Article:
It takes a lot for me to write about mu­sic or sports.

Q (UK) - - Cover Story - Irvine Welsh, Mi­ami, May, 2018.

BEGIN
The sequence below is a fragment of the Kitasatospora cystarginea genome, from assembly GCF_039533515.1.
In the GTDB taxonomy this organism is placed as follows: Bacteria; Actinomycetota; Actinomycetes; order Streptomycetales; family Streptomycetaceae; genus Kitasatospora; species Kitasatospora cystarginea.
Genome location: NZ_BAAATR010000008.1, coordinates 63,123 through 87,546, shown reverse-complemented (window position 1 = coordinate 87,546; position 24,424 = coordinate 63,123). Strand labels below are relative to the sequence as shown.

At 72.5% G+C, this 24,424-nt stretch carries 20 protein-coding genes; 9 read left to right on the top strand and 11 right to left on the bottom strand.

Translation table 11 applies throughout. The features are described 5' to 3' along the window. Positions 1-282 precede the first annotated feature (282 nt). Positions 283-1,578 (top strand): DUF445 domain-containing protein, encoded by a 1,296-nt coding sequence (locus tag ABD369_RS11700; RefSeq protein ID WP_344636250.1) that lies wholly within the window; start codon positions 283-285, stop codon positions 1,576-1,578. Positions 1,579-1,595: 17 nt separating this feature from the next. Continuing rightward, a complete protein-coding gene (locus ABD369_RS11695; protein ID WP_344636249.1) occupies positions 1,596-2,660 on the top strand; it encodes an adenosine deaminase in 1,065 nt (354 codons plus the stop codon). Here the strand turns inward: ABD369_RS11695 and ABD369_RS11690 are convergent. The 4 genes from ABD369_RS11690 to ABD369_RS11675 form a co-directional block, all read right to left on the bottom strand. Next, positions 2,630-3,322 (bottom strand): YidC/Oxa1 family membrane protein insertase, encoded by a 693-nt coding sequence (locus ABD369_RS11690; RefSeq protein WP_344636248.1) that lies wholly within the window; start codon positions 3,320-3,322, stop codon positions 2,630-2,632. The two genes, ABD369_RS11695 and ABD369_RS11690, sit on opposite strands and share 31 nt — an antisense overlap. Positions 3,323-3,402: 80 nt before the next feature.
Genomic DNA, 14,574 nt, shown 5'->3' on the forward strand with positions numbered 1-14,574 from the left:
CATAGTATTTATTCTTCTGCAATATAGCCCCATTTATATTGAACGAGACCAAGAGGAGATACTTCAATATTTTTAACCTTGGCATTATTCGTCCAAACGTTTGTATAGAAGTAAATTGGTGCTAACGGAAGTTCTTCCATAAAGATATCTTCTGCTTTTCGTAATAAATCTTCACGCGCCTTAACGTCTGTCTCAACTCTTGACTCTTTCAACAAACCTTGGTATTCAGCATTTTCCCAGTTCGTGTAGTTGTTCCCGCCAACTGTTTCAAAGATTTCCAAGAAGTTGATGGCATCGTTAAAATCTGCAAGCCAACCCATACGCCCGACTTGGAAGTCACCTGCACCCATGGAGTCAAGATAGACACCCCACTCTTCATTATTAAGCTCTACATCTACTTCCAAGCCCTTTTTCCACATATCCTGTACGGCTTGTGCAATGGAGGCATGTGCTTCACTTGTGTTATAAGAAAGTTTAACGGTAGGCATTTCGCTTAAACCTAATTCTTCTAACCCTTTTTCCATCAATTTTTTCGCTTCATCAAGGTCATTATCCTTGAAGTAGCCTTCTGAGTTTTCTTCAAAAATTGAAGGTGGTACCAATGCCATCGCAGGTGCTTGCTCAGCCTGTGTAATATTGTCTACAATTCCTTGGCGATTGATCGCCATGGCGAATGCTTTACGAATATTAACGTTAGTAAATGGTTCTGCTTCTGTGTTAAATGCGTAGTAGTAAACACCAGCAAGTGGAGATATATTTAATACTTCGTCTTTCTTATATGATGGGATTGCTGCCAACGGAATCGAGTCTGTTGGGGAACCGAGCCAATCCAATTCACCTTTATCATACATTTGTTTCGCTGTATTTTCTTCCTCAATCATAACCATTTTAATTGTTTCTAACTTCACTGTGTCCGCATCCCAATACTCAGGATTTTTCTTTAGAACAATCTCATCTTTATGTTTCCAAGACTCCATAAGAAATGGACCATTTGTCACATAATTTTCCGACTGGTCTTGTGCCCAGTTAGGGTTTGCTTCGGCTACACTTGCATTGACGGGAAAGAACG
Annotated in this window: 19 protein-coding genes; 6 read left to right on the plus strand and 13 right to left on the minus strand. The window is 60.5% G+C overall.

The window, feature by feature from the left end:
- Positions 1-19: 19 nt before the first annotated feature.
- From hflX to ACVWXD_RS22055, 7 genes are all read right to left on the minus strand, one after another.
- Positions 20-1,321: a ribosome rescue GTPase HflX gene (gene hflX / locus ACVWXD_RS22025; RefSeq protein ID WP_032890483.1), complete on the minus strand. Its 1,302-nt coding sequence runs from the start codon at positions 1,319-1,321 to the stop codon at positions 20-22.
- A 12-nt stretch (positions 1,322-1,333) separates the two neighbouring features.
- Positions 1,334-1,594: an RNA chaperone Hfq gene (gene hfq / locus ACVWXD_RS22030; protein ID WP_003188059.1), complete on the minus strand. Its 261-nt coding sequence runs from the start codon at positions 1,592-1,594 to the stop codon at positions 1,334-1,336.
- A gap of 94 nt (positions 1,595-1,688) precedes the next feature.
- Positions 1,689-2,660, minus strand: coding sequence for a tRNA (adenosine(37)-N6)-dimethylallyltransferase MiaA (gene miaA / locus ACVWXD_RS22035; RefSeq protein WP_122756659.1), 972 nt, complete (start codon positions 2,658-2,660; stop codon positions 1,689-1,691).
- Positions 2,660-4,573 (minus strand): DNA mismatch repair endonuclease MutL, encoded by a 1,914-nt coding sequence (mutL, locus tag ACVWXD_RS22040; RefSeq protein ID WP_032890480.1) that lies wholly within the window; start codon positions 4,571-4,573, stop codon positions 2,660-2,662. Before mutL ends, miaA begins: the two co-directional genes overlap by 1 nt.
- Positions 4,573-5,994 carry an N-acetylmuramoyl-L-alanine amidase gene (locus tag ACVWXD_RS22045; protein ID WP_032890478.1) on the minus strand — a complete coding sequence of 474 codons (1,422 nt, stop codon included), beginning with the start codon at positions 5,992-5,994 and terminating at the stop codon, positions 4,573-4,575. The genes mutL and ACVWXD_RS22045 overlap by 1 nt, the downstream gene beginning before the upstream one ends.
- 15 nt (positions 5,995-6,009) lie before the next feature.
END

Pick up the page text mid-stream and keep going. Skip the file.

I’m ob­sessed with both and not great at ei­ther, so there­fore dis­in­clined to taint them and com­pro­mise my own dig­nity with fawn­ing fan­dom, or worse, crit­i­cal snidey­ness. For Iggy Pop, I would make an ex­cep­tion. I would also do so for Un­der­world. So the two to­gether, launch­ing a col­lab­o­ra­tive four-track EP Teatime Dub En­coun­ters is an ut­ter no-brainer. Lust For Life and Born Slippy are the iconic tracks from the first Trainspot­ting movie, and for over 20 years peo­ple have been putting them on the juke­box when­ever I walk into a bar, just to see my re­ac­tion. Fire away, I never get tired of them. How­ever, I con­fess that this col­lab­o­ra­tion con­cerned me. I found it dif­fi­cult to pic­ture how those very dif­fer­ent styles might dove­tail. I’m de­lighted that my fears were mis­placed, this four-track EP is not only a bel­ter: it fea­tures both at their very best. We’re at din­ner in an agree­able Mi­ami restau­rant (there is a rag­ing trop­i­cal storm out­side and I’ve lit­er­ally pad­dled here from down the street) when I first ask how this union came about. Iggy is typ­i­cally gen­er­ous: “be­cause of you, man. Trainspot­ting.” Ac­tu­ally, that puts the cart be­fore the horse. Trainspot­ting wouldn’t have hap­pened with­out Iggy Pop, the sur­ro­gate big cousin of ev­ery clued-up coun­cil house rebel of my gen­er­a­tion. I couldn’t have writ­ten a word of that book bereft of Iggy’s sen­si­bil­ity fused into my DNA through Stooges, Fun­house, Raw Power, and Kill City. Those days of let­ting off steam by leap­ing de­ment­edly around your bed­room at the crim­i­nal in­jus­tice of spotty, pubescent male vir­gin­ity, now seem pos­i­tively in­no­cent com­pared to to­day’s prac­tice of as­sum­ing an anony­mous Nazi per­sona and ha­rass­ing women on­line for this state of af­fairs. My Iggy fan­dom was re­alised in the fic­tional uni­verse through Ren­ton, Sick Boy and the doomed Tommy, the nice guy trail­ing in the wake of their sneer­ing bad-boy hip­ness. It had to be this way. Had those chaps been bug-eyed, drool­ing, slack-jawed acolytes of any­body else, would that book have worked? I first met Iggy (in per­son) back in the ’ 90s. Since then I’ve be­come friends with Jim [ Oster­berg, aka Iggy Pop], the un­fail­ingly po­lite, kind, wise and witty Mid-Western gent. He looks like the col­lege pro­fes­sor fresh­men loathe, be­cause ev­ery cool girl on cam­pus wants to sleep with him. Oc­ca­sion­ally, an ir­rev­er­ent, de­monic, laugh bub­bles from his chest and a glo­ri­ously in­ap­pro­pri­ate com­ment re­minds you that Iggy Pop is still in there, wait­ing to get out. Just show him a stage. I hadn’t ac­tu­ally met Rick Smith from Un­der­world, but have known his col­league Karl Hyde since his Soho days. He had the very tough shift of hav­ing a flat there in the ’ 90s. At clos­ing time in bars and clubs he was the one eyes would fall on when the in­evitable “where to next” ques­tion reared its head. De­spite (or be­cause of ) meet­ing that bur­den with com­mend­able en­thu­si­asm, he’s now strictly tee­to­tal. So I’m guess­ing that he doesn’t miss those times? “No, I’m glad that they’re over, but I’m de­lighted that they hap­pened.” It seemed that Un­der­world were head­ing the same way. Though never off the radar, they were work­ing qui­etly in the back­ground, but with great credit, on pas­sion projects. Karl re­leased the solo Edge­land al­bum, and worked with the leg­endary Brian Eno on two col­lab­o­ra­tive projects. Rick was help­ing Danny Boyle out with the small mat­ter of the Olympics, and act­ing as mu­si­cal di­rec­tor on Trainspot­ting 2. Then they de­cided to re­unite, in or­der to tour the first al­bum. Karl saw it as the kiss of death. Rick was not so con­vinced it was a bad move. (I’ve come to re­alise, hang­ing out with them for a cou­ple of days, that much of Un­der­world’s power is gen­er­ated from the way they are com­pletely at ease in in­hab­it­ing those con­tra­dic­tions.) The suc­cess of the tour got them ex­cited and writ­ing again and they ex­ploded back with [ 2016 al­bum] the Grammy-nom­i­nated Bar­bara Bar­bara, We Face A Shin­ing Fu­ture. Now, you sense, their big­gest chal­lenge is to keep things low-key, small-scale, quirky and fun. They have ab­so­lutely no de­sire to dance to the tune of the in­dus­try and Karl, punk sen­si­bil­i­ties in­tact, out­lines plans to play in clubs rather than at big fes­ti­vals. This men­tally is some­thing Iggy wrote the play­book for. He’s be­come so adroit at snatch­ing de­feat from the jaws of vic­tory that